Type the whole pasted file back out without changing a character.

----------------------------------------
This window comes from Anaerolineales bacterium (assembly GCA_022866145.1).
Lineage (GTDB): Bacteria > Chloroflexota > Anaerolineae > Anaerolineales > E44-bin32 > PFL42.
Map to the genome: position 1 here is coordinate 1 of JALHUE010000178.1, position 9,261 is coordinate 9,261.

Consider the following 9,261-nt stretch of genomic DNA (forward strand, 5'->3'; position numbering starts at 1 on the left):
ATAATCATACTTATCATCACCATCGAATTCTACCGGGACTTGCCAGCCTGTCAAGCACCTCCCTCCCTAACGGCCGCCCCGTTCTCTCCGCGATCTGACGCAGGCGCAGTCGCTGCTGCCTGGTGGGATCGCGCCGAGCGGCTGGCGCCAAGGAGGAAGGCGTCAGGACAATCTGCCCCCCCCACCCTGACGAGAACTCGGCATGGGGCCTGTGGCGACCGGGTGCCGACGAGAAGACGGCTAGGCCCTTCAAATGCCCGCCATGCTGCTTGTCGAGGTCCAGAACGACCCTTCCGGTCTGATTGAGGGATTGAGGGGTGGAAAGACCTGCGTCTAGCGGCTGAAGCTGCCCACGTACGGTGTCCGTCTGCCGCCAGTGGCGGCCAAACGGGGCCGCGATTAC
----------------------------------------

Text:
This window comes from Anaerolineales bacterium (assembly GCA_022866145.1).
Lineage (GTDB): Bacteria > Chloroflexota > Anaerolineae > Anaerolineales > E44-bin32 > PFL42.
Map to the genome: position 1 here is coordinate 1 of JALHUE010000178.1, position 9,261 is coordinate 9,261.

Consider the following 9,261-nt stretch of genomic DNA (forward strand, 5'->3'; position numbering starts at 1 on the left):
ATAATCATACTTATCATCACCATCGAATTCTACCGGGACTTGCCAGCCTGTCAAGCACCTCCCTCCCTAACGGCCGCCCCGTTCTCTCCGCGATCTGACGCAGGCGCAGTCGCTGCTGCCTGGTGGGATCGCGCCGAGCGGCTGGCGCCAAGGAGGAAGGCGTCAGGACAATCTGCCCCCCCCACCCTGACGAGAACTCGGCATGGGGCCTGTGGCGACCGGGTGCCGACGAGAAGACGGCTAGGCCCTTCAAATGCCCGCCATGCTGCTTGTCGAGGTCCAGAACGACCCTTCCGGTCTGATTGAGGGATTGAGGGGTGGAAAGACCTGCGTCTAGCGGCTGAAGCTGCCCACGTACGGTGTCCGTCTGCCGCCAGTGGCGGCCAAACGGGGCCGCGATTAC